The choreography shifted between explosive passages to exploring the plastique of movement through sustained stillness. Abraham removed the sash that sequestered his shirt, and an offstage gust of wind surrounded him. Symbolically his motionless form was being propelled to a new metaphysical plain- a metamorphosis.  

The evening concluded with Studies On A Farewell (2019 world premiere) an episodic ensemble work for eight dancers and choreographed by Abraham in collaboration with A.I.M. Set to Four Studies by Nico Muhly and performed live by Katherine Liccardo and Chelsea Starbuck Smith in tandem with a recorded track. The work depicted a series of encounters and partings tinged with a collective personal, almost autobiographic feeling. Jinakunwiphat slowly walking backward alone retreating upstage into the darkness culminating theballet and the evening.

Abraham continues to share his unique gift of abstract storytelling. The sophisticated and aesthetically satisfying A.I.M. New York season combined solid choreography with high production value.

In Photo:  2) Tamisha Guy, Marcella Lewis, Javon Jones, and Catherine Ellis Kirk  3) Marcella Lewis  4) Catherine Ellis Kirk 5) Kyle Abraham  6) Tamisha Guy and Javon Jones

Photo by: 1) Tatiana Wills 2) Sharen Bradford 3) Christopher Duggan 4, 5 & 6) Stephen Schreiber 

10/14/19 O&A NYC WHAT’S HAPPENING THIS WEEK: October 14- 21, 2019

Fall is finally here! In New York that means cool mornings, sweater weather afternoons, jacket evenings and the arts. We have street art in Da Bronx, 90’s R&B in Harlem and Dance honors its own in the Village.  Here are a few of the many events happening in the city that never sleeps, guaranteed to keep you Out and About. Continue reading

9/22/19 O&A NYC DANCE- REVIEW: Legacy- Creative Outlet and Deeply Rooted at BAM Fisher

By Walter Rutledge

Legacy, a shared concert between Brooklyn based Jamel Gaine’s Creative Outlet and Chicago’s Deeply Rooted Dance Theater, presented a well curated evening of dance theatre works at BAM Fisher on Friday and Saturday September 13 and 14, 2019. Founding directors Jamel Gaines and Deeply Rooted’s Kevin Jeff (both Queens natives and Bernice Johnson Dance School alums) presented a concert of shared dance philosophies. The evening had a kindred aesthetic; presenting seven works spanning thirty-five years. Continue reading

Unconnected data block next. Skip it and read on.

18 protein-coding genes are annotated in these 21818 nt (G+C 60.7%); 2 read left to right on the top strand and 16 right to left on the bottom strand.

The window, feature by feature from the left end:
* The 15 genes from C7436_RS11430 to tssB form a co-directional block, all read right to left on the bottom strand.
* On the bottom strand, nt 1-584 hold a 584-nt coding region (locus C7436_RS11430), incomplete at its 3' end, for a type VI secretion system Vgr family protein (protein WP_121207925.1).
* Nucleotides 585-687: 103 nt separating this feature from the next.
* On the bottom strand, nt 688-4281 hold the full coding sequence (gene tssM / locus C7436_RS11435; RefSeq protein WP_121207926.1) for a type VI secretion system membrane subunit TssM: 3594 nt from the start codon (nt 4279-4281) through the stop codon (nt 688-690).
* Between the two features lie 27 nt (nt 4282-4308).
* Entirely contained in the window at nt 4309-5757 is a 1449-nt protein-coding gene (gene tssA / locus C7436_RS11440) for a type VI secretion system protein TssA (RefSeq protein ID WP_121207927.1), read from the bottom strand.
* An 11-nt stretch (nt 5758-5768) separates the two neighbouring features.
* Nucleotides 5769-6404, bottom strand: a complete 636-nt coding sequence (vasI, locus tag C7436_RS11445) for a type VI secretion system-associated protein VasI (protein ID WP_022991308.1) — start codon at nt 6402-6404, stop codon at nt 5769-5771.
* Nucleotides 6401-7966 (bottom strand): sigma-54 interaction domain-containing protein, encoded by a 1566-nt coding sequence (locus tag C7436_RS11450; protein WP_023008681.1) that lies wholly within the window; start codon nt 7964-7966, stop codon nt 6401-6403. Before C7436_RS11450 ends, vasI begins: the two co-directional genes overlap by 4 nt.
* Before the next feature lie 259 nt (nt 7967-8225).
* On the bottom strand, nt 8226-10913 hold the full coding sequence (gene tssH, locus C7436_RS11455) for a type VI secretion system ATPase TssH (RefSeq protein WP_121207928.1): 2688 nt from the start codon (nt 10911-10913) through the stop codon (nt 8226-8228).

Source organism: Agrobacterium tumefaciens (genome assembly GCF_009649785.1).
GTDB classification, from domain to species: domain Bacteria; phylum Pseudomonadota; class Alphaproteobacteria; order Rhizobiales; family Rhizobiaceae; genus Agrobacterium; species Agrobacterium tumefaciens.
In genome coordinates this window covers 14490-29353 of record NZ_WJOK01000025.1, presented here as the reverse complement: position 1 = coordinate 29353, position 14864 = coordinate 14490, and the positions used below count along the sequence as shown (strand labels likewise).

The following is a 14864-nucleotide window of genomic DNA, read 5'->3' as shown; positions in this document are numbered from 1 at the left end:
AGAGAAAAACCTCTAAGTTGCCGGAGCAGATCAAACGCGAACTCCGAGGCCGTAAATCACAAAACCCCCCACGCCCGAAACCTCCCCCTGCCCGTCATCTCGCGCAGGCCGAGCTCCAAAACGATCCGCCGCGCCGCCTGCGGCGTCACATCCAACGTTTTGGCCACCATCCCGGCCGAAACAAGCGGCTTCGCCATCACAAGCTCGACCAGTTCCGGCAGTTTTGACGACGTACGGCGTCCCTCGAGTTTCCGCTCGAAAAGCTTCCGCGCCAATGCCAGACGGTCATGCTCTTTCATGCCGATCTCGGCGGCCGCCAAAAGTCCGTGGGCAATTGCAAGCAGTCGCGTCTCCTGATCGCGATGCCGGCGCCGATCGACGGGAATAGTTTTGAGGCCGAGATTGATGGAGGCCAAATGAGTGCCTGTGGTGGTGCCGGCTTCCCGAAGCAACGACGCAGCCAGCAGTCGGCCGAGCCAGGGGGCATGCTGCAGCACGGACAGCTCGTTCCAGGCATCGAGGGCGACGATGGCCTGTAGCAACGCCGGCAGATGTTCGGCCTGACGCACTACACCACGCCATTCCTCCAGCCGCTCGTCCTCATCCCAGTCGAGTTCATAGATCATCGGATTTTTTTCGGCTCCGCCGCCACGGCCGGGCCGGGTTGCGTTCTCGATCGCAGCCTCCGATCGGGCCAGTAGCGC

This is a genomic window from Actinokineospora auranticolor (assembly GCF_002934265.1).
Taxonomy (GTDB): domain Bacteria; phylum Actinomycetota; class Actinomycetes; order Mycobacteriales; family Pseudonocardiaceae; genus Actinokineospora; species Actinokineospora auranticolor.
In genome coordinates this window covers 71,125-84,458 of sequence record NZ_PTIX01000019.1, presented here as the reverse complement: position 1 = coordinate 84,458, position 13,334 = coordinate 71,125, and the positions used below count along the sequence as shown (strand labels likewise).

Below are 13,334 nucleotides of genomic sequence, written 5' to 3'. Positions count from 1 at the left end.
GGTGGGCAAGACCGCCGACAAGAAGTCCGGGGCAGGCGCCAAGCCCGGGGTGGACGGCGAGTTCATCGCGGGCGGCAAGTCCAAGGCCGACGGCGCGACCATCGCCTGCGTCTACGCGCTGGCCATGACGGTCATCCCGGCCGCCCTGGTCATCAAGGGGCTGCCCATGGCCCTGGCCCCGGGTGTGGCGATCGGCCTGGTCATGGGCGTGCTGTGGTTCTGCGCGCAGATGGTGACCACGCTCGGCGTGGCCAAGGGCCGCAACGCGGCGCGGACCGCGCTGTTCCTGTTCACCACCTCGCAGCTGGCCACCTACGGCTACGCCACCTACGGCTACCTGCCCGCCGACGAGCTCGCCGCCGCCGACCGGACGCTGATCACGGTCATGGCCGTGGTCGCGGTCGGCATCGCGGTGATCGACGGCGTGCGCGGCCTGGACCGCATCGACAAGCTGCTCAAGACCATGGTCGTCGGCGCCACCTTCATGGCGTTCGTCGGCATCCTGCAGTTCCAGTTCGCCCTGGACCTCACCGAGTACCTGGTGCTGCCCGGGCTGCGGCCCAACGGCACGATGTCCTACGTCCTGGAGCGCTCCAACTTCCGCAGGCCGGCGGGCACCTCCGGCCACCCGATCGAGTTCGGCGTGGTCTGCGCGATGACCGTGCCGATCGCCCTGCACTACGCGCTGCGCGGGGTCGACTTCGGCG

7/30/19 O&A NYC DANCE: Stanzas: A dance performance by Du’Bois A’Keen

Stanzas, A revolutionary change occurs inside the mind and soul of one man. A dance performance by Du’Bois A’Keen based on a poem by Aldous Huxley. Produced by Max Rothman and Du’Bois A’Keen with music by Leo Caruso. Continue reading

7/19/19 O&A NYC SHALL WE DANCE FRIDAY: Kyle Abraham- City Hall (5/15/18)

Choreographer/dancer Kyle Abraham takes us on a funky stroll through downtown Manhattan near City Hall to the music of Bosq Featuring Evan Laflamme. Continue reading

The 7/9/19 O&A NYC DANCE:   Connor Scott – Contemporary Duet – BBC Young Dancer 2015 Grand Final Contemporary Duet

Conner Scott’s Contemporary Duet during the grand final of BBC Young Dancer 2015.

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7/1/19 O&A NYC HOLLYWOOD MONDAY: Benjamin Millepied’s Bach Studies with Aïden Carberry

In his latest film, a collaboration with choreographer Aïdan Carberry, choreographer and dancer Benjamin Millepied tackles the sound of music—JS Bach’s Prelude No. 1, in particular—within an earthy historical home that reflects the German composer’s own era, while the dance is injected with modern moves and gestures.
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5/30/19 O&A NYC WHATS HAPPENING THIS WEEKEND: May 30th through June 3, 2019

The weather is warming as the days are getting longer this gives New Yorkers are time to be out and about. We have a tribute to an R&B legend at the legendary Apollo Theater, a first Saturday celebration in Brooklyn and seniors dancing in Harlem. Here are a few of the many events happening in the city that never sleeps, guaranteed to keep you Out and About. Continue reading